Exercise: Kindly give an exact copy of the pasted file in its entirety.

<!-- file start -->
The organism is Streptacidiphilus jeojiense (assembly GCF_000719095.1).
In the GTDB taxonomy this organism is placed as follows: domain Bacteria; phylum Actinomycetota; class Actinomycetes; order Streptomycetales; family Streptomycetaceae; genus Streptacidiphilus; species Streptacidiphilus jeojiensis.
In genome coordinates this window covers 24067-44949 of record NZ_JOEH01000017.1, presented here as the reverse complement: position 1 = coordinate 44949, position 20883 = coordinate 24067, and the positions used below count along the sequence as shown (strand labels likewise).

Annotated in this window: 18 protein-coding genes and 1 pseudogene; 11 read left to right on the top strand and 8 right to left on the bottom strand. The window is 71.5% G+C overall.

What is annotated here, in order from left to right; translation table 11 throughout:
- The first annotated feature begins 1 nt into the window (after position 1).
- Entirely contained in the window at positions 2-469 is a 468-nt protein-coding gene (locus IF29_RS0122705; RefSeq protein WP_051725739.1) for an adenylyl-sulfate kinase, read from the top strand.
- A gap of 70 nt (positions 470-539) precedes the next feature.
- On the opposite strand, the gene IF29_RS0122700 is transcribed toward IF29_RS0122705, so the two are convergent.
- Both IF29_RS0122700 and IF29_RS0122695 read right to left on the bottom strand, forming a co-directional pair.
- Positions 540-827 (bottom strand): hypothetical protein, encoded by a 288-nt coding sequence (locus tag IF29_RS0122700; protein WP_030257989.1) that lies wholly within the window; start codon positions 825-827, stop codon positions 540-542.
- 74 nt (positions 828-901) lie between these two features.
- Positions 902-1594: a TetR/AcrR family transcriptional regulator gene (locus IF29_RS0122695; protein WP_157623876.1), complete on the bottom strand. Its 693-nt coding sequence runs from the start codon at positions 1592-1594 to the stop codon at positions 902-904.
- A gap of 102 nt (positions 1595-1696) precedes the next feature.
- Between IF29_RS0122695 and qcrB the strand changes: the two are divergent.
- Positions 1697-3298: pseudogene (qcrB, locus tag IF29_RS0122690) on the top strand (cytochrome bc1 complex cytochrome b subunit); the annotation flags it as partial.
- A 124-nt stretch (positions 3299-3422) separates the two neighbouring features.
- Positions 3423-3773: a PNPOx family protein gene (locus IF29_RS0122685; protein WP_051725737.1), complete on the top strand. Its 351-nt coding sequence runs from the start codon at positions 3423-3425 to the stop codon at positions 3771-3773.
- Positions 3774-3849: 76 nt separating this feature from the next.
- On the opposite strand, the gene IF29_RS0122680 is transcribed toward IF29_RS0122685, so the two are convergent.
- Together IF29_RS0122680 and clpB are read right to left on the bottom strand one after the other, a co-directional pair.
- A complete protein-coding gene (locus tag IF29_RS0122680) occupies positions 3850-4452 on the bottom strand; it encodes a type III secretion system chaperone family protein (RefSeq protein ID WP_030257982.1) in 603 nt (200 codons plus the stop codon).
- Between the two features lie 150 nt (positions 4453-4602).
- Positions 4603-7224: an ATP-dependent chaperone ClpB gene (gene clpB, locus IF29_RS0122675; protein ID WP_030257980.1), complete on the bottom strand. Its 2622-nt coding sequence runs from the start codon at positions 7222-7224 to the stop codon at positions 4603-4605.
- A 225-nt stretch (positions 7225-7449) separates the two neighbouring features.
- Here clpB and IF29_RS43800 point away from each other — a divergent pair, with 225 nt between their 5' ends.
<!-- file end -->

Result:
The organism is Streptacidiphilus jeojiense (assembly GCF_000719095.1).
In the GTDB taxonomy this organism is placed as follows: domain Bacteria; phylum Actinomycetota; class Actinomycetes; order Streptomycetales; family Streptomycetaceae; genus Streptacidiphilus; species Streptacidiphilus jeojiensis.
In genome coordinates this window covers 24067-44949 of record NZ_JOEH01000017.1, presented here as the reverse complement: position 1 = coordinate 44949, position 20883 = coordinate 24067, and the positions used below count along the sequence as shown (strand labels likewise).

Annotated in this window: 18 protein-coding genes and 1 pseudogene; 11 read left to right on the top strand and 8 right to left on the bottom strand. The window is 71.5% G+C overall.

What is annotated here, in order from left to right; translation table 11 throughout:
- The first annotated feature begins 1 nt into the window (after position 1).
- Entirely contained in the window at positions 2-469 is a 468-nt protein-coding gene (locus IF29_RS0122705; RefSeq protein WP_051725739.1) for an adenylyl-sulfate kinase, read from the top strand.
- A gap of 70 nt (positions 470-539) precedes the next feature.
- On the opposite strand, the gene IF29_RS0122700 is transcribed toward IF29_RS0122705, so the two are convergent.
- Both IF29_RS0122700 and IF29_RS0122695 read right to left on the bottom strand, forming a co-directional pair.
- Positions 540-827 (bottom strand): hypothetical protein, encoded by a 288-nt coding sequence (locus tag IF29_RS0122700; protein WP_030257989.1) that lies wholly within the window; start codon positions 825-827, stop codon positions 540-542.
- 74 nt (positions 828-901) lie between these two features.
- Positions 902-1594: a TetR/AcrR family transcriptional regulator gene (locus IF29_RS0122695; protein WP_157623876.1), complete on the bottom strand. Its 693-nt coding sequence runs from the start codon at positions 1592-1594 to the stop codon at positions 902-904.
- A gap of 102 nt (positions 1595-1696) precedes the next feature.
- Between IF29_RS0122695 and qcrB the strand changes: the two are divergent.
- Positions 1697-3298: pseudogene (qcrB, locus tag IF29_RS0122690) on the top strand (cytochrome bc1 complex cytochrome b subunit); the annotation flags it as partial.
- A 124-nt stretch (positions 3299-3422) separates the two neighbouring features.
- Positions 3423-3773: a PNPOx family protein gene (locus IF29_RS0122685; protein WP_051725737.1), complete on the top strand. Its 351-nt coding sequence runs from the start codon at positions 3423-3425 to the stop codon at positions 3771-3773.
- Positions 3774-3849: 76 nt separating this feature from the next.
- On the opposite strand, the gene IF29_RS0122680 is transcribed toward IF29_RS0122685, so the two are convergent.
- Together IF29_RS0122680 and clpB are read right to left on the bottom strand one after the other, a co-directional pair.
- A complete protein-coding gene (locus tag IF29_RS0122680) occupies positions 3850-4452 on the bottom strand; it encodes a type III secretion system chaperone family protein (RefSeq protein ID WP_030257982.1) in 603 nt (200 codons plus the stop codon).
- Between the two features lie 150 nt (positions 4453-4602).
- Positions 4603-7224: an ATP-dependent chaperone ClpB gene (gene clpB, locus IF29_RS0122675; protein ID WP_030257980.1), complete on the bottom strand. Its 2622-nt coding sequence runs from the start codon at positions 7222-7224 to the stop codon at positions 4603-4605.
- A 225-nt stretch (positions 7225-7449) separates the two neighbouring features.
- Here clpB and IF29_RS43800 point away from each other — a divergent pair, with 225 nt between their 5' ends.